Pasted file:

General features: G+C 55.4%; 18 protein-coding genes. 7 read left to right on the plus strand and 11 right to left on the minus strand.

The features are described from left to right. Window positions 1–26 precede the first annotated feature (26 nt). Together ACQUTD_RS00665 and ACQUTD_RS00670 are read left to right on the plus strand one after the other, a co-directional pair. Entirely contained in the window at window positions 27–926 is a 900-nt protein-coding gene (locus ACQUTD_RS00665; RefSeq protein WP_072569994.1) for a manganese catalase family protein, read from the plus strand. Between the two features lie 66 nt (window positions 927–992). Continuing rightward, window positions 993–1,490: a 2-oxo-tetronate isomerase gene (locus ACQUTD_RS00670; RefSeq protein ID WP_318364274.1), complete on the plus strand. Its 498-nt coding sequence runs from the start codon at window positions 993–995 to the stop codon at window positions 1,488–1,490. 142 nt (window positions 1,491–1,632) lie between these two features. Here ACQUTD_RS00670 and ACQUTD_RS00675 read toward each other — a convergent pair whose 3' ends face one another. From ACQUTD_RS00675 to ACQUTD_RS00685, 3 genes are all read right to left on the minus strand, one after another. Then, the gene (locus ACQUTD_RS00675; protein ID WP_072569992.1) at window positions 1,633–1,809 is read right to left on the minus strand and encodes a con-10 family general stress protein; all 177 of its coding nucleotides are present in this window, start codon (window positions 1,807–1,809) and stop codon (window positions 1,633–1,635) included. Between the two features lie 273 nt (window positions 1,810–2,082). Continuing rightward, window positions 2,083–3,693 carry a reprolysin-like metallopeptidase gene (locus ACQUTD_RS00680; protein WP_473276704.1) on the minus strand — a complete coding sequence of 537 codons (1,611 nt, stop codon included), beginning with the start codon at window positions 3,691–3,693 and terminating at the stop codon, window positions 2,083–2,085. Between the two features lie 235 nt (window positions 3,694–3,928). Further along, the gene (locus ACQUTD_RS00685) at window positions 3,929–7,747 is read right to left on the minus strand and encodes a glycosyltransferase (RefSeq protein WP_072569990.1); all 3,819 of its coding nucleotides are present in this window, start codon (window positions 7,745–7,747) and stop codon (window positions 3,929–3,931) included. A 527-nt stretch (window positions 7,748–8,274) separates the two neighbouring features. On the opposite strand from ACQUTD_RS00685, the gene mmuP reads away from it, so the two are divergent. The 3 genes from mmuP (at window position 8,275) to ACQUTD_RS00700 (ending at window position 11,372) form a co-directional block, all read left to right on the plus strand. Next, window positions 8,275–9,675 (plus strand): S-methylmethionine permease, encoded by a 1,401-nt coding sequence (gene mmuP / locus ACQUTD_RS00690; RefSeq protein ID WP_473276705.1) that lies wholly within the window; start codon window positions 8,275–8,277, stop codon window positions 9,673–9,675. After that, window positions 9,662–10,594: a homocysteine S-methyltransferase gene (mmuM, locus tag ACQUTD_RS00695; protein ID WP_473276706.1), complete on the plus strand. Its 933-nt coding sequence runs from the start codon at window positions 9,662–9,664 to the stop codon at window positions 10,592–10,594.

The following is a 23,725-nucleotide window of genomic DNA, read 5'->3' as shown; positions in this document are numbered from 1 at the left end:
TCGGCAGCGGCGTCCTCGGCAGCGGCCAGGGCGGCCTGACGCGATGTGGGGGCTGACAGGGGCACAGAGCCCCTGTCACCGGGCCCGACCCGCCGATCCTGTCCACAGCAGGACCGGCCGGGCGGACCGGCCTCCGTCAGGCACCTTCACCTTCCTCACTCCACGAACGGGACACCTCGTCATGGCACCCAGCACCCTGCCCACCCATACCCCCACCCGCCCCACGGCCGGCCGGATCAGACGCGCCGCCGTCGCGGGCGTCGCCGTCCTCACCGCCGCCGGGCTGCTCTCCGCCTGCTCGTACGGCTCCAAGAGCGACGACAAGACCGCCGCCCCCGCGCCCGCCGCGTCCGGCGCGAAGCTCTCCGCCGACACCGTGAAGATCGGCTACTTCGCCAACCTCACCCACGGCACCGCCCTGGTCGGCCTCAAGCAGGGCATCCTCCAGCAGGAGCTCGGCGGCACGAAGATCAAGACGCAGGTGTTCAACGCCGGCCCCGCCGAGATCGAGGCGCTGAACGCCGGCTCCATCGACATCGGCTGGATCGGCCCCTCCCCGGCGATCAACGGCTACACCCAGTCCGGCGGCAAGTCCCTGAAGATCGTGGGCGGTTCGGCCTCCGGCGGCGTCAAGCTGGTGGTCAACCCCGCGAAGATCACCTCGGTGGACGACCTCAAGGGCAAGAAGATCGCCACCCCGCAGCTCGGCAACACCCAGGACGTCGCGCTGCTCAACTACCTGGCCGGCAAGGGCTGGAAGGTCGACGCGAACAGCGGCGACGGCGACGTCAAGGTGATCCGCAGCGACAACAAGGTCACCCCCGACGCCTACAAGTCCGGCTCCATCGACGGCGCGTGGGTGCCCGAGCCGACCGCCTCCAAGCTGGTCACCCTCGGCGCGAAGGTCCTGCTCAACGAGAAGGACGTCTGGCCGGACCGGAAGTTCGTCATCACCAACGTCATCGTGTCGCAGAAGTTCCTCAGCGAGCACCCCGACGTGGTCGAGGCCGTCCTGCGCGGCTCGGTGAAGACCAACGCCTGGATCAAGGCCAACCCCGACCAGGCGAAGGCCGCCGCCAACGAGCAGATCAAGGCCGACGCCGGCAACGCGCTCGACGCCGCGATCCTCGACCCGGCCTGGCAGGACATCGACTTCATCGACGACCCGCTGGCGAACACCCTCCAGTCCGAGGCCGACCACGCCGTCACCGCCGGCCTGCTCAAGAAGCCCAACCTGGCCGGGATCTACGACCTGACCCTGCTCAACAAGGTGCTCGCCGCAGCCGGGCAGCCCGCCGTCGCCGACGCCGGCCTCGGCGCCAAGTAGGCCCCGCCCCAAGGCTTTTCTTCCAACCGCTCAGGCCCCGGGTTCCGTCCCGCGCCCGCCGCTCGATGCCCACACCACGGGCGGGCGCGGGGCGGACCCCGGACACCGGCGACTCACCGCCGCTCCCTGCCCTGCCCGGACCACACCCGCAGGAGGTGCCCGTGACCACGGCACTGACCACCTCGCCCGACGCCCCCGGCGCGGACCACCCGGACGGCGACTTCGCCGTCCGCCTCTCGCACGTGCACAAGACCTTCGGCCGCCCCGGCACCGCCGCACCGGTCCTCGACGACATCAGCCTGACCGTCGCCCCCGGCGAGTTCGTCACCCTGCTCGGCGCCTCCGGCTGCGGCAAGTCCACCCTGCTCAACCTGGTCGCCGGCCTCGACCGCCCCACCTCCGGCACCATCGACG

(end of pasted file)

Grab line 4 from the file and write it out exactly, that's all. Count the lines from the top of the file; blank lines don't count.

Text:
TCGGCAGCGGCGTCCTCGGCAGCGGCCAGGGCGGCCTGACGCGATGTGGGGGCTGACAGGGGCACAGAGCCCCTGTCACCGGGCCCGACCCGCCGATCCTGTCCACAGCAGGACCGGCCGGGCGGACCGGCCTCCGTCAGGCACCTTCACCTTCCTCACTCCACGAACGGGACACCTCGTCATGGCACCCAGCACCCTGCCCACCCATACCCCCACCCGCCCCACGGCCGGCCGGATCAGACGCGCCGCCGTCGCGGGCGTCGCCGTCCTCACCGCCGCCGGGCTGCTCTCCGCCTGCTCGTACGGCTCCAAGAGCGACGACAAGACCGCCGCCCCCGCGCCCGCCGCGTCCGGCGCGAAGCTCTCCGCCGACACCGTGAAGATCGGCTACTTCGCCAACCTCACCCACGGCACCGCCCTGGTCGGCCTCAAGCAGGGCATCCTCCAGCAGGAGCTCGGCGGCACGAAGATCAAGACGCAGGTGTTCAACGCCGGCCCCGCCGAGATCGAGGCGCTGAACGCCGGCTCCATCGACATCGGCTGGATCGGCCCCTCCCCGGCGATCAACGGCTACACCCAGTCCGGCGGCAAGTCCCTGAAGATCGTGGGCGGTTCGGCCTCCGGCGGCGTCAAGCTGGTGGTCAACCCCGCGAAGATCACCTCGGTGGACGACCTCAAGGGCAAGAAGATCGCCACCCCGCAGCTCGGCAACACCCAGGACGTCGCGCTGCTCAACTACCTGGCCGGCAAGGGCTGGAAGGTCGACGCGAACAGCGGCGACGGCGACGTCAAGGTGATCCGCAGCGACAACAAGGTCACCCCCGACGCCTACAAGTCCGGCTCCATCGACGGCGCGTGGGTGCCCGAGCCGACCGCCTCCAAGCTGGTCACCCTCGGCGCGAAGGTCCTGCTCAACGAGAAGGACGTCTGGCCGGACCGGAAGTTCGTCATCACCAACGTCATCGTGTCGCAGAAGTTCCTCAGCGAGCACCCCGACGTGGTCGAGGCCGTCCTGCGCGGCTCGGTGAAGACCAACGCCTGGATCAAGGCCAACCCCGACCAGGCGAAGGCCGCCGCCAACGAGCAGATCAAGGCCGACGCCGGCAACGCGCTCGACGCCGCGATCCTCGACCCGGCCTGGCAGGACATCGACTTCATCGACGACCCGCTGGCGAACACCCTCCAGTCCGAGGCCGACCACGCCGTCACCGCCGGCCTGCTCAAGAAGCCCAACCTGGCCGGGATCTACGACCTGACCCTGCTCAACAAGGTGCTCGCCGCAGCCGGGCAGCCCGCCGTCGCCGACGCCGGCCTCGGCGCCAAGTAGGCCCCGCCCCAAGGCTTTTCTTCCAACCGCTCAGGCCCCGGGTTCCGTCCCGCGCCCGCCGCTCGATGCCCACACCACGGGCGGGCGCGGGGCGGACCCCGGACACCGGCGACTCACCGCCGCTCCCTGCCCTGCCCGGACCACACCCGCAGGAGGTGCCCGTGACCACGGCACTGACCACCTCGCCCGACGCCCCCGGCGCGGACCACCCGGACGGCGACTTCGCCGTCCGCCTCTCGCACGTGCACAAGACCTTCGGCCGCCCCGGCACCGCCGCACCGGTCCTCGACGACATCAGCCTGACCGTCGCCCCCGGCGAGTTCGTCACCCTGCTCGGCGCCTCCGGCTGCGGCAAGTCCACCCTGCTCAACCTGGTCGCCGGCCTCGACCGCCCCACCTCCGGCACCATCGACG